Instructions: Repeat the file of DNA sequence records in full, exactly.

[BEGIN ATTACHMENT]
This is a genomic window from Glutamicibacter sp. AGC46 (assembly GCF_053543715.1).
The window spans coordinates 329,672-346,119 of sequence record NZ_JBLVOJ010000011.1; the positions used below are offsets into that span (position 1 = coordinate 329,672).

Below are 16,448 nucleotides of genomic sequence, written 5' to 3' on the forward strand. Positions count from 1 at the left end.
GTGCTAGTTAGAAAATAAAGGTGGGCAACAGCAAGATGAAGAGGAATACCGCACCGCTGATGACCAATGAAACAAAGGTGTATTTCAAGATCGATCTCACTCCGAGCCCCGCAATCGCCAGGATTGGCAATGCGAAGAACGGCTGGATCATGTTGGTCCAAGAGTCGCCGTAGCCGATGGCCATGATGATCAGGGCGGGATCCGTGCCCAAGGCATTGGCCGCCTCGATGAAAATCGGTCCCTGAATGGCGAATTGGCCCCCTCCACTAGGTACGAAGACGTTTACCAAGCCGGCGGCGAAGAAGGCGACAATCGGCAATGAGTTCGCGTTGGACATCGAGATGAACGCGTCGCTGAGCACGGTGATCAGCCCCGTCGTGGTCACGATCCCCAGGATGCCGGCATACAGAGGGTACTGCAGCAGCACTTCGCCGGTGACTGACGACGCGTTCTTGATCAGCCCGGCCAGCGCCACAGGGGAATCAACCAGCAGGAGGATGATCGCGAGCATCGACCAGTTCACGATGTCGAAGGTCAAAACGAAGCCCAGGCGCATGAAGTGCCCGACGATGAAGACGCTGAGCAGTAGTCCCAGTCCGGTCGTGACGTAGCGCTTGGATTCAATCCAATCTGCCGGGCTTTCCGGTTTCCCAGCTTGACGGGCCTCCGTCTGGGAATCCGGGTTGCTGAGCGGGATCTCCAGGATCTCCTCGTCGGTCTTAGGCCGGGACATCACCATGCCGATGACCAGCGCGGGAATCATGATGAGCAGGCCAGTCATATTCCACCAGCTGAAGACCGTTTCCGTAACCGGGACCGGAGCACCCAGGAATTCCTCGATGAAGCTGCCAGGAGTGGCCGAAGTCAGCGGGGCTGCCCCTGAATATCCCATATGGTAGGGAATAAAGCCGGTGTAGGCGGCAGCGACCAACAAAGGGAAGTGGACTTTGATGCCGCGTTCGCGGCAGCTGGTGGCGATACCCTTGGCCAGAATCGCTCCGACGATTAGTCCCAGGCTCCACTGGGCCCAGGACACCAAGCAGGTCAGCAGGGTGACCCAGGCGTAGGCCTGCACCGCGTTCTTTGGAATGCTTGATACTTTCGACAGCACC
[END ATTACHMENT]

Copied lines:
This is a genomic window from Glutamicibacter sp. AGC46 (assembly GCF_053543715.1).
The window spans coordinates 329,672-346,119 of sequence record NZ_JBLVOJ010000011.1; the positions used below are offsets into that span (position 1 = coordinate 329,672).

Below are 16,448 nucleotides of genomic sequence, written 5' to 3' on the forward strand. Positions count from 1 at the left end.
GTGCTAGTTAGAAAATAAAGGTGGGCAACAGCAAGATGAAGAGGAATACCGCACCGCTGATGACCAATGAAACAAAGGTGTATTTCAAGATCGATCTCACTCCGAGCCCCGCAATCGCCAGGATTGGCAATGCGAAGAACGGCTGGATCATGTTGGTCCAAGAGTCGCCGTAGCCGATGGCCATGATGATCAGGGCGGGATCCGTGCCCAAGGCATTGGCCGCCTCGATGAAAATCGGTCCCTGAATGGCGAATTGGCCCCCTCCACTAGGTACGAAGACGTTTACCAAGCCGGCGGCGAAGAAGGCGACAATCGGCAATGAGTTCGCGTTGGACATCGAGATGAACGCGTCGCTGAGCACGGTGATCAGCCCCGTCGTGGTCACGATCCCCAGGATGCCGGCATACAGAGGGTACTGCAGCAGCACTTCGCCGGTGACTGACGACGCGTTCTTGATCAGCCCGGCCAGCGCCACAGGGGAATCAACCAGCAGGAGGATGATCGCGAGCATCGACCAGTTCACGATGTCGAAGGTCAAAACGAAGCCCAGGCGCATGAAGTGCCCGACGATGAAGACGCTGAGCAGTAGTCCCAGTCCGGTCGTGACGTAGCGCTTGGATTCAATCCAATCTGCCGGGCTTTCCGGTTTCCCAGCTTGACGGGCCTCCGTCTGGGAATCCGGGTTGCTGAGCGGGATCTCCAGGATCTCCTCGTCGGTCTTAGGCCGGGACATCACCATGCCGATGACCAGCGCGGGAATCATGATGAGCAGGCCAGTCATATTCCACCAGCTGAAGACCGTTTCCGTAACCGGGACCGGAGCACCCAGGAATTCCTCGATGAAGCTGCCAGGAGTGGCCGAAGTCAGCGGGGCTGCCCCTGAATATCCCATATGGTAGGGAATAAAGCCGGTGTAGGCGGCAGCGACCAACAAAGGGAAGTGGACTTTGATGCCGCGTTCGCGGCAGCTGGTGGCGATACCCTTGGCCAGAATCGCTCCGACGATTAGTCCCAGGCTCCACTGGGCCCAGGACACCAAGCAGGTCAGCAGGGTGACCCAGGCGTAGGCCTGCACCGCGTTCTTTGGAATGCTTGATACTTTCGACAGCACC